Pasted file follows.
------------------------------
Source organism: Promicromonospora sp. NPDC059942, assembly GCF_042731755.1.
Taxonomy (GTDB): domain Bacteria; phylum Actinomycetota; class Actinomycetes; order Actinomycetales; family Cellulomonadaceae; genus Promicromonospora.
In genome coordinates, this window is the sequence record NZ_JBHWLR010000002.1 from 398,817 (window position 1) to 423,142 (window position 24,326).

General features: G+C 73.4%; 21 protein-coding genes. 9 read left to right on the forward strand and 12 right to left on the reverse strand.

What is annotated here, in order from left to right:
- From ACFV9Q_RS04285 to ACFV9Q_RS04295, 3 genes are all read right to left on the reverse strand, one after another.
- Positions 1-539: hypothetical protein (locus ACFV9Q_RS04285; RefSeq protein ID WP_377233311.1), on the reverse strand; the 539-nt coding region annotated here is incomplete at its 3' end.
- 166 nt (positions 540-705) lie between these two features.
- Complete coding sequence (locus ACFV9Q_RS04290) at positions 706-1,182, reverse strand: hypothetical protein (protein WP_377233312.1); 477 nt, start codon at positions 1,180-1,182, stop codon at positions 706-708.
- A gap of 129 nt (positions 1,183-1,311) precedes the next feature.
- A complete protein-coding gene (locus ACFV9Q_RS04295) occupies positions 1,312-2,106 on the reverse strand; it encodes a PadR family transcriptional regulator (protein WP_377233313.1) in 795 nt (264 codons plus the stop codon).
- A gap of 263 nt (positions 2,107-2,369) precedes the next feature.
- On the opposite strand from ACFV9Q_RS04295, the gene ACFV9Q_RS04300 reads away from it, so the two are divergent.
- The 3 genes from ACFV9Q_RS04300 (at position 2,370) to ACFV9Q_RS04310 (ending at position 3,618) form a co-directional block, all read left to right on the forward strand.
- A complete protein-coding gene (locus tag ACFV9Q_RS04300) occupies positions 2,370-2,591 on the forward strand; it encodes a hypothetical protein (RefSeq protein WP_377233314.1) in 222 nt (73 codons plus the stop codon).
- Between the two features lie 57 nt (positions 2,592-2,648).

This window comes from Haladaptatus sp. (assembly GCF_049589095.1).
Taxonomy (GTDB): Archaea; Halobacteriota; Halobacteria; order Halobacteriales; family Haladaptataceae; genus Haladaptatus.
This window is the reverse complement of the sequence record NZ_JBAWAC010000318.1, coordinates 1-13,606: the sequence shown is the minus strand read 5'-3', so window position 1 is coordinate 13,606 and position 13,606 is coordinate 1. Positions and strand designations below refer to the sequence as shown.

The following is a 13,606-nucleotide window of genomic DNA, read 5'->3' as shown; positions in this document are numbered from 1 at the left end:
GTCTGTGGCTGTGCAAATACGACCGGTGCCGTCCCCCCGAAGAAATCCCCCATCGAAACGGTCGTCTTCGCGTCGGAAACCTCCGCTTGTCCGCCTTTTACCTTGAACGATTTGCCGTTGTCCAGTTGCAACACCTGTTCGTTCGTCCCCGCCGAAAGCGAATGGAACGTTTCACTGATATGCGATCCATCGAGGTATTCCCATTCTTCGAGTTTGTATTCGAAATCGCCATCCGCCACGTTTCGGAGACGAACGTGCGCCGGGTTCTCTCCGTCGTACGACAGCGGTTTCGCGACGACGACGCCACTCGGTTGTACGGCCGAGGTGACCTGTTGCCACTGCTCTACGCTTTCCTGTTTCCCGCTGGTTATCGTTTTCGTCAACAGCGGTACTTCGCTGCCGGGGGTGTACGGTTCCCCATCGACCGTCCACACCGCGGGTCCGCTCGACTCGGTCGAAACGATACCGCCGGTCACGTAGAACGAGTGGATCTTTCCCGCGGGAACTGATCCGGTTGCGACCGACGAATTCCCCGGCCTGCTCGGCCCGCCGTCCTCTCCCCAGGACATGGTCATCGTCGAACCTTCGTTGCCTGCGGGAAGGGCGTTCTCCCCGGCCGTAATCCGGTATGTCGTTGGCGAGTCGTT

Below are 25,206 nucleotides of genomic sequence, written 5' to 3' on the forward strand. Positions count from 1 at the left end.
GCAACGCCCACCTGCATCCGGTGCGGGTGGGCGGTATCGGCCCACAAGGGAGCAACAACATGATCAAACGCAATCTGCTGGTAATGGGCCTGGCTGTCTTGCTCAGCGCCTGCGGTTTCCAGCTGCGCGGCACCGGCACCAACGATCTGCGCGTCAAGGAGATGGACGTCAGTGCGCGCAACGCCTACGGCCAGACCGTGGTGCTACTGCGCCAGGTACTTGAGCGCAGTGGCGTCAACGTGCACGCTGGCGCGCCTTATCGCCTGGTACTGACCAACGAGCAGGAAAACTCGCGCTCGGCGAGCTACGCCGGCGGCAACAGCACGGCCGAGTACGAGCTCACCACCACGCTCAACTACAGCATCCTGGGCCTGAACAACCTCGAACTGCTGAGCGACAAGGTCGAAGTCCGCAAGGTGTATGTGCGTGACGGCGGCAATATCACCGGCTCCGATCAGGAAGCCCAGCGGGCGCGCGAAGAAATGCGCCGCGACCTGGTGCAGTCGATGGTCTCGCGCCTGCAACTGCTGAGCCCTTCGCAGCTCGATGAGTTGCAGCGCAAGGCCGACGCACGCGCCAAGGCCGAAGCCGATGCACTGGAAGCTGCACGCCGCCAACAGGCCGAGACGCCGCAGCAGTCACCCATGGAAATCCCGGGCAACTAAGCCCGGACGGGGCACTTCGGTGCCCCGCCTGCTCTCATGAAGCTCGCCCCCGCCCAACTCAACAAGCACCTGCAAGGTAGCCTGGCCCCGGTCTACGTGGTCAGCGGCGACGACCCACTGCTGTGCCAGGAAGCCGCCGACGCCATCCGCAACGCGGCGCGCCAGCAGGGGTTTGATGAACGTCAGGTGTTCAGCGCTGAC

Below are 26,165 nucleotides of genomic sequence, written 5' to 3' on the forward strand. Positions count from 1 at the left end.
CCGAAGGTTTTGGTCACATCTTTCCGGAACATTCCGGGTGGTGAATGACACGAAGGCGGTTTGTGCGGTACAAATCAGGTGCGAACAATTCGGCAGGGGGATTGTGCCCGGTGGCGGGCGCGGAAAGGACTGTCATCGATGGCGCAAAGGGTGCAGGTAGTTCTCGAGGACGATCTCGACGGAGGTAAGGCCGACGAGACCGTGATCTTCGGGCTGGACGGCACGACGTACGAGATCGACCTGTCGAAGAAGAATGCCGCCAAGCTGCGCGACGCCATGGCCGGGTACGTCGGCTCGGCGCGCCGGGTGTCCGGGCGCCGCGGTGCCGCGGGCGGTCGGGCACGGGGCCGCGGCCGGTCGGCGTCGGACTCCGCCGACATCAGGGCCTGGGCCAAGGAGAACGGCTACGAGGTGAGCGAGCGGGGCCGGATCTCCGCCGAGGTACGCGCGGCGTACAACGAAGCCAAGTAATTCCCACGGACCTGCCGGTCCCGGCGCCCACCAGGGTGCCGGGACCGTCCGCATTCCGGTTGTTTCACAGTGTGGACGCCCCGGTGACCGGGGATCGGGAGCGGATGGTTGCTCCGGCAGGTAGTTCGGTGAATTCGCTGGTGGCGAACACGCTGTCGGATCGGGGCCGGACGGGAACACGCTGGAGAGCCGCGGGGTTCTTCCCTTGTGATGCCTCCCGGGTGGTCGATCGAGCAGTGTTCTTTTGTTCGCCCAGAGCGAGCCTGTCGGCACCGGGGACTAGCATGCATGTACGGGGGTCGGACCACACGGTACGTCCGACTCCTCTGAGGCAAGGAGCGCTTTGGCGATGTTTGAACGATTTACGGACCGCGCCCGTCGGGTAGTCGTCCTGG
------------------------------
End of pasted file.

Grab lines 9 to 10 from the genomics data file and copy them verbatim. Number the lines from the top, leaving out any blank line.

- Complete coding sequence (locus ACFV9Q_RS04290) at positions 706-1,182, reverse strand: hypothetical protein (protein WP_377233312.1); 477 nt, start codon at positions 1,180-1,182, stop codon at positions 706-708.
- A gap of 129 nt (positions 1,183-1,311) precedes the next feature.